WION: How did you meet your ex-students in the hospital? How did you feel after being treated by them?

DR POORNA- You can't really recognize anyone in the hospital. Everyone was covered. Completely isolated. It was at that time that 3 of my former students who were completely covered came and meet me. Slowly I began to recover. At that time when I was really really sick, but I felt a sense of freedom and peace that I have never felt before. But there was no sensor input. I did not know where my feet and hands were. Still, all my sense of worry disappeared from the mind. I thought I was getting better.

I was behind the red zone for 7 days.  And then the oxygen requirement kept dropping. Soon, my temperature was stable. My lymphocytes began to come up.

I was in solitary confinement.

The one thing we started talking when the oxygen was off, was about the fear that we will take COVID back to the community because even now I have been home for 10 days. I have a little garden but haven't stepped out. 

I came home on the 9th of April. Today is a good day. It has not been steady recovery. Some days I feel are worse days than others, and you develop strange symptoms. We are dealing with it and it is getting better. 

WION: Because you also happen to be a doctor, it could have been easier for you to understand. What is your assessment of this disease?

DR POORNA- From the medical opinion, I read that some first doctor from China who raised the alarm said that this is some atypical form of pneumonia, and that is completely true. When I saw that X-ray, the consolidation on the X-rays was very different what you see in normal pneumonia.

It is more like a plume of smoke going through the lungs. That was unusual.

The initial thing might be in the lungs. But all the organs are affected. It is a very dangerous pathogen. It is a very sad belief that it only infects a certain age. Here in the UK, we have the case of a nurse of just 32 years who died of COVID. Another was a pregnant one, with the child who died. It is an extremely dangerous disease because it has the ability to go from one person to the other.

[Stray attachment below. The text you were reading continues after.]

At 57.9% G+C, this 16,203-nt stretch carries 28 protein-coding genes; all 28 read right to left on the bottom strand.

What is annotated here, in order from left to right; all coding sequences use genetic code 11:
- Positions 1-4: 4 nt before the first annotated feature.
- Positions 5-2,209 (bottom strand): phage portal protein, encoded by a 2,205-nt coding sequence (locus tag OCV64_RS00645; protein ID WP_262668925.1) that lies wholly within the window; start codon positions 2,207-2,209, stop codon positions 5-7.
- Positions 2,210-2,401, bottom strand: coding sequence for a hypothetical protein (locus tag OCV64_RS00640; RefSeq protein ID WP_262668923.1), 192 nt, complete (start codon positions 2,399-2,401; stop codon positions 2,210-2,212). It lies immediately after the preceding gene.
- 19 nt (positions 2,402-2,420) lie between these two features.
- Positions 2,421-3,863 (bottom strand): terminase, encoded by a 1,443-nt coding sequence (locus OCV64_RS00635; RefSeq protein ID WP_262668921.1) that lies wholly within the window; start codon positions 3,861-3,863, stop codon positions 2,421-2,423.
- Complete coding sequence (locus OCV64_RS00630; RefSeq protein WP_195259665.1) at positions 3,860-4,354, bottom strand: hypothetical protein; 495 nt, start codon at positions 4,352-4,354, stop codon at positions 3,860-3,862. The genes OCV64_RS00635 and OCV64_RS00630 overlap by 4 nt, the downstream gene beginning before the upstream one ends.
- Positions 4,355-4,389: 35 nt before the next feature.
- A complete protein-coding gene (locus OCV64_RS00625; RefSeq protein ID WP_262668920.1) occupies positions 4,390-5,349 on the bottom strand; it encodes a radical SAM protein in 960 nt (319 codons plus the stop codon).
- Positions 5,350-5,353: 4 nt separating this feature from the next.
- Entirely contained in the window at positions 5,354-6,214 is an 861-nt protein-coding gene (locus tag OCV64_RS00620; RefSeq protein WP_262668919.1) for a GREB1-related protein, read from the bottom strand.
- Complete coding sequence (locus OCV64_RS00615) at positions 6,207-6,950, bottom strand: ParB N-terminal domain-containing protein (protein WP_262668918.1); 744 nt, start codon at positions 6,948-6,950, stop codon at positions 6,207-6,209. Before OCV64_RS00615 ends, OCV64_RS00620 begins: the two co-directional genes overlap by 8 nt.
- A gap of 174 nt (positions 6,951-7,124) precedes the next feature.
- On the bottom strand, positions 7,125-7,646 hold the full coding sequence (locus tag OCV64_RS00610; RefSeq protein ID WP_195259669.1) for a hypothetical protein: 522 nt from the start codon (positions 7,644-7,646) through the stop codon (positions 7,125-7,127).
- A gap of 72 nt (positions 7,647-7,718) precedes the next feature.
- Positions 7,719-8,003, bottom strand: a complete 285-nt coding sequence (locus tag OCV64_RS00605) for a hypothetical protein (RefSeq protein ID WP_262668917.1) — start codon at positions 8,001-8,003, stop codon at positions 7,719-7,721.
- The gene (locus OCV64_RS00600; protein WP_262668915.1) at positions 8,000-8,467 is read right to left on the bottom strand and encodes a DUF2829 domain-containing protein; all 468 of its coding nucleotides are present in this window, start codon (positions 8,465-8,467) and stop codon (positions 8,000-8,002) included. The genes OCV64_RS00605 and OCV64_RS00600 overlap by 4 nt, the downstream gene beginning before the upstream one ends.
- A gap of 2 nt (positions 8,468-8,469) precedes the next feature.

WION: For a layperson what is your message to understand the disease and how do you suggest to cope with it?

DR POORNA- The message to the public is that the only defence we have against COVID is to prevent it from multiplying. In my case, I had just two options.  Either I would overcome the disease, or it would kill me.

The only way it (disease) could survive if we transmit it from one person to the other. Just like passing the parcel. The danger is that we may do it without being aware that we are affected. This is a difference between COVID and SARS. 

It is a hugely dangerous disease. It is important to maintain social distancing, to prevent direct transmission.

We have no treatment for COVID. It is the battle between COVID and us. Once we get it, it's just us against COVID. There is no treatment, there is no vaccine to protect. The only thing that we can do is to avoid exposure. We can only avoid exposure if we isolate ourselves. isolating completely may be practically difficult for doing, but that is the only thing that can stop COVID.

Some countries are lifting restrictions, but COVID might be lurking in that population.

This is like a horror movie. We have to fight it on an individual basis. This is where I believe small communities can come together. Maybe COVID can make us a better species. We may learn the lessons.

Real health lies with us. I am a huge fan of India and your ways of dealing with stress and anxiety. This is what we really need to do. If we stop harming ourselves, we don't need to go and rush to the hospitals.